Fiber plays a key role in our digestive health and optimal wellness. Dietary fibers, also known as “roughage”, are non-digestible carbohydrates that are found in plant foods. Unlike other types of carbohydrates, fiber is not digested in the body, but rather passes through the body performing important functions along the way. Read on to learn more about fiber and all its benefits for the body.
Tip 1: Increase Your Daily Fiber Intake
Are you eating enough fiber? It is recommended that adults take in about 25-35 grams of fiber per day from food. Dietary fiber comes from fruits, vegetables, legumes, nuts, seeds and grains. To increase your daily fiber work to consume 5 to 10 servings of fresh vegetables daily. For breakfast, add berries and seeds to your oatmeal. For snacks eat an apple or raw veggies with hummus. For lunch and dinner add berries to your salad, whole grain bread for your sandwiches, or add beans and legumes to your soups or stews.
Tip 2: Soluble Fiber
Types of fiber include soluble and insoluble fiber. Soluble fiber attracts water and forms a gel-like substance that helps the body to slow down digestion and aids in the body maintaining a healthy weight. Soluble fiber includes foods like apples, asparagus, artichokes, avocadoes, bananas, barley, beans, berries, broccoli, Brussel sprouts, dark leafy greens, legumes, lentils, nuts, oats, pears, peppers, squash and sweet potatoes.
Tip 3: Insoluble Fiber
Insoluble fiber absorbs water but does not dissolve in water. Insoluble fiber is often termed a “bulking” agent which helps to move food and waste through the digestive system. This helps the body to have more regular bowel movements and prevents constipation. Food sources of insoluble fiber include bran, carrots, celery, cucumbers, legumes, nuts, seeds, tomatoes, and whole grains. A great source of insoluble fiber is chia seeds, which are 95% insoluble fiber. One ounce of chia seeds has 11 grams of fiber and can be easily added to smoothies, oats, cereals or salads.
Tip 4: Lowers Cholesterol Levels
Studies have shown that eating fiber helps to reduce low-density lipoprotein (LDL) cholesterol, also known as the “bad” cholesterol. Soluble fiber will bind to cholesterol in the small intestine, preventing it from entering your bloodstream. Soluble fiber also helps to slow down digestion, preventing spikes in blood sugar, which allows less triglycerides to form, in turn producing less cholesterol.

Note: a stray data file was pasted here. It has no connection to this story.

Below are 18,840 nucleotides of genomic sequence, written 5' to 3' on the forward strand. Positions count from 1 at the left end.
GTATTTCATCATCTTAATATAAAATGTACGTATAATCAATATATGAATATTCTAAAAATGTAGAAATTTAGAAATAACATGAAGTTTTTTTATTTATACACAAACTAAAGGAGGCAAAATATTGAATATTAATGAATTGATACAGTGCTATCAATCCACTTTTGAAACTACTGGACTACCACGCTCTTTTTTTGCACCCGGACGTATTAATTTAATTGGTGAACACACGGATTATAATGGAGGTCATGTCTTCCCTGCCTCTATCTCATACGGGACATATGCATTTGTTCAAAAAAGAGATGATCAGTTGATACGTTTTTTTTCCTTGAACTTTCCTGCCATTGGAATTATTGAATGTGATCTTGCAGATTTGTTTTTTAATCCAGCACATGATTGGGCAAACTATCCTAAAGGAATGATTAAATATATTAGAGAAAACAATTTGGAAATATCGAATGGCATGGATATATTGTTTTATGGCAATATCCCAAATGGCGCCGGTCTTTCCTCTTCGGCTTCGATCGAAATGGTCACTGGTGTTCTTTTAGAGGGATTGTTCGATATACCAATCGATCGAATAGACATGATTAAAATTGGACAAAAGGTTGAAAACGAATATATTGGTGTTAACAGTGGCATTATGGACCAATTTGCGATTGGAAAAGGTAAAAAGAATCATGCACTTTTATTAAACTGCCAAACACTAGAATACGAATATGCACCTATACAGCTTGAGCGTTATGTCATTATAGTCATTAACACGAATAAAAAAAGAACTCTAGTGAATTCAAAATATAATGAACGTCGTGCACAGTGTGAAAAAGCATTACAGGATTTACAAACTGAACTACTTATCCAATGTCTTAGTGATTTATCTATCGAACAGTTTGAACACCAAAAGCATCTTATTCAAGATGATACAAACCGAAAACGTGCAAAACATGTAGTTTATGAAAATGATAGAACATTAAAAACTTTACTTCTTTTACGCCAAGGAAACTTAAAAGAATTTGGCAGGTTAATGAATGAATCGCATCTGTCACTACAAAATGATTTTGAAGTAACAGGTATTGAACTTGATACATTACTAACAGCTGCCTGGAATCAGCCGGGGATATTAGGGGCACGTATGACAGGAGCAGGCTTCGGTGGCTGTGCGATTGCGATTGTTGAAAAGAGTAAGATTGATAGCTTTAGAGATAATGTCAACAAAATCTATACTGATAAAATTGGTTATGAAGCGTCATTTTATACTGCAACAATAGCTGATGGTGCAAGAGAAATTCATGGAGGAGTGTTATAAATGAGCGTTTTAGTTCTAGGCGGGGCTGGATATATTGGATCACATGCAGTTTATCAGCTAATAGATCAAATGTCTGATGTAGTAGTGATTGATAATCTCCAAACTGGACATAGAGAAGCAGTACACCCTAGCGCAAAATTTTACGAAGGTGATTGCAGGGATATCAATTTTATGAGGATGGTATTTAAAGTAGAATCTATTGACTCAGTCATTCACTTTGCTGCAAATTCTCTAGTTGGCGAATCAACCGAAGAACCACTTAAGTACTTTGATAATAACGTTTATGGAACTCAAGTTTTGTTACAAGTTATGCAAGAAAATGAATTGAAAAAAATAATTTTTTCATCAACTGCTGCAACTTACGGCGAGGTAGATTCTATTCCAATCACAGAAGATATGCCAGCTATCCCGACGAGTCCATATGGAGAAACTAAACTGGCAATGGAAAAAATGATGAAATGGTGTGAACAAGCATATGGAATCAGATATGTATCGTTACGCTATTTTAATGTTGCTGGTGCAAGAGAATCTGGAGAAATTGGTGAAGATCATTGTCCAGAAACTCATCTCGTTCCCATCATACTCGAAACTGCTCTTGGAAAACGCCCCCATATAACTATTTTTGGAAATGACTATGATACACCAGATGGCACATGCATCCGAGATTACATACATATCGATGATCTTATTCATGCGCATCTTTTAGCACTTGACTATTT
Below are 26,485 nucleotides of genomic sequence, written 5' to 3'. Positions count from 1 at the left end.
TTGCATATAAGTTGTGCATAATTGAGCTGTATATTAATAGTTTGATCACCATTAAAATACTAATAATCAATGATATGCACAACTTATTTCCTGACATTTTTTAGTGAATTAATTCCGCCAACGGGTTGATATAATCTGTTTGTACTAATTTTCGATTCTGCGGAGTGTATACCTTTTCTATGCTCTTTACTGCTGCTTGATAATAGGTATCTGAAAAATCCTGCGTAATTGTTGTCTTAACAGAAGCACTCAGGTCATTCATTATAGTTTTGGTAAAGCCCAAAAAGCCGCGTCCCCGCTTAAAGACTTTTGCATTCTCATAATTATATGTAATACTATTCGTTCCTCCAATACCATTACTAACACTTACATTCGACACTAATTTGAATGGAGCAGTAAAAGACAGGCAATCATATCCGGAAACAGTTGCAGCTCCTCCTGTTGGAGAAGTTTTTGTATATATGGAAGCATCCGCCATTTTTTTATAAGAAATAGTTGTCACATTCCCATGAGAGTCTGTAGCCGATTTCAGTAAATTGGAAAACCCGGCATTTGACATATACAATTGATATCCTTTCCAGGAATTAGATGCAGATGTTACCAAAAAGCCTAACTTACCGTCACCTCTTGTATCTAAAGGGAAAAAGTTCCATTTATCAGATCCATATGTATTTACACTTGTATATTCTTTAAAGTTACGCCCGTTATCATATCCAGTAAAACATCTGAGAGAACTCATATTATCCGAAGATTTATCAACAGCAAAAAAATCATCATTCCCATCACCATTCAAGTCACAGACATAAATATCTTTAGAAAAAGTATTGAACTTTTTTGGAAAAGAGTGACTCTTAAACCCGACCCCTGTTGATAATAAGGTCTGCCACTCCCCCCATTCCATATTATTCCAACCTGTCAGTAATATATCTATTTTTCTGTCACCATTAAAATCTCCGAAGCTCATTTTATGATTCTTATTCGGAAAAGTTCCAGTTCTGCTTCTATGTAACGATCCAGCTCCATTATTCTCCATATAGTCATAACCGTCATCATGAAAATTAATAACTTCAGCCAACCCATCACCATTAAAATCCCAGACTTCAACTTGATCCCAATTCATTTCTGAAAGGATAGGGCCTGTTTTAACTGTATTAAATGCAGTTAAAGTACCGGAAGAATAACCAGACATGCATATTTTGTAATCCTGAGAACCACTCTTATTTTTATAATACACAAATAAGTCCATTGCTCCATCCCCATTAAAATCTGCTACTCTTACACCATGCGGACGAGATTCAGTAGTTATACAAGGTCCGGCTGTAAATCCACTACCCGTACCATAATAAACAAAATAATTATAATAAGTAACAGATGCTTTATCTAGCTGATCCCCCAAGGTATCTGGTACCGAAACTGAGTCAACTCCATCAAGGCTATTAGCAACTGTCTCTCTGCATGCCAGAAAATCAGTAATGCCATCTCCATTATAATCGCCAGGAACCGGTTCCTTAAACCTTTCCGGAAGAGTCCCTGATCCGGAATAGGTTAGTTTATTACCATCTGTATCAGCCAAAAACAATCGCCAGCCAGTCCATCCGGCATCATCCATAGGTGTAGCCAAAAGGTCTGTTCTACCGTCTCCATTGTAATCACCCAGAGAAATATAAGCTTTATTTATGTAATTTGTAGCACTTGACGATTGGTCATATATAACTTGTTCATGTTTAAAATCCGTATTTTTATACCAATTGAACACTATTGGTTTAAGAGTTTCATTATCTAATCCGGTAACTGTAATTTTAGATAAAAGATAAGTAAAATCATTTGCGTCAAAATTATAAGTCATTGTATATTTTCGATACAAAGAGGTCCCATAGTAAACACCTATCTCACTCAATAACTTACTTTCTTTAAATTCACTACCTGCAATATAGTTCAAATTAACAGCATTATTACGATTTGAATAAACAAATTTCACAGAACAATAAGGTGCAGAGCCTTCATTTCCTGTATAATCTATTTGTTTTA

Tip 5: Helps Maintain Healthy Weight
A diet that is high in fiber rich foods has been shown to lower weight. Fiber rich foods help the body to fill up faster, stay full longer and decreases the need to eat more frequently. As fiber also binds to fat and sugar molecules, the number of calories that the body holds onto is also lowered.
Tip 6: Fiber Reduces Blood Sugar Spikes
High fiber foods, especially soluble fiber foods, help to slow down digestion and the absorption of glucose (sugar) in the body, which aids in maintaining a more balanced blood sugar level. Adding fiber to your diet will help maintain a consistent level of blood sugar in the body, rather than spikes of high and low sugars as seen with low fiber foods.
Tip 7: Enhances the Health of Gut Bacteria
Within your intestines are several bacteria that aid the body in many processes. A diet that is high in fiber helps to “feed” these bacteria, which improves the overall health of your gut. Having a healthy gut is key to fighting off infections, is necessary for optimal digestion, maintains healthy weight and blood sugar, and even impacts the health of your brain.
Tip 8: Reduced Constipation
People that eat diets that are high in fiber are found to have lower rates of constipation and fewer hemorrhoids. Soluble fiber helps to bring more water to the stool, making it larger and easier to pass, while insoluble fiber adds bulk to the stool allowing it to pass more quickly. Fiber assists hard stool to become softer, and
Fiber helps to regulate water content in stool. If stool is too dry, fiber will keep fluid and soften Increases weight and size of stool and softens it. Fiber can even help to solidify loose stools because it absorbs the water and adds bulk to the stool.
Fiber helps to naturally scrub and eliminate toxins from the GI tract. Soluble fiber soaks up potentially harmful compounds (like excess estrogen and unhealthy fats) and keeps them from being absorbed in the body.
Tip 9: Natural Detoxification
People that eat diets that are high in fiber are found to have lower rates of constipation and fewer hemorrhoids. Fiber helps absorb water into the colon and increases the frequency and loosing of stools. Insoluble fiber attracts water into your stool, making it softer and easier to pass with less strain. Too much fiber can cause gas, pain, abdominal bloating and even diarrhea. It is important to find the right balance for you and your needs. Fiber helps to regulate water content in stool. If stool is too dry, fiber will keep fluid and soften Increases weight and size of stool and softens it. Fiber can even help to solidify loose stools because it absorbs the water and adds bulk to the stool.
Tip 10: Fiber Supplementation
Getting fiber through diet is the ideal source, though when intake is low you may want to include supplementation. There are many different types of fiber supplement. Guar fiber, psyllium, glucomannan, beta-glucans,
Methylcellulose (Citrucel), Psyllium (Metamucil) – 70% soluble fiber (increase fullness and slow digestion) Wheat Dextrin (Benefiber) byproduct of wheat plant – soluble fiber – regulate digestion, stabilize blood sugar
I would love to connect with you to optimize your healthy diet and nutrition and assist you with your health goals and wellness. I believe in optimal wellness and vitality and am dedicated to helping you look and feel your best. I believe that it is never too early, or too late, to work towards being the healthiest you.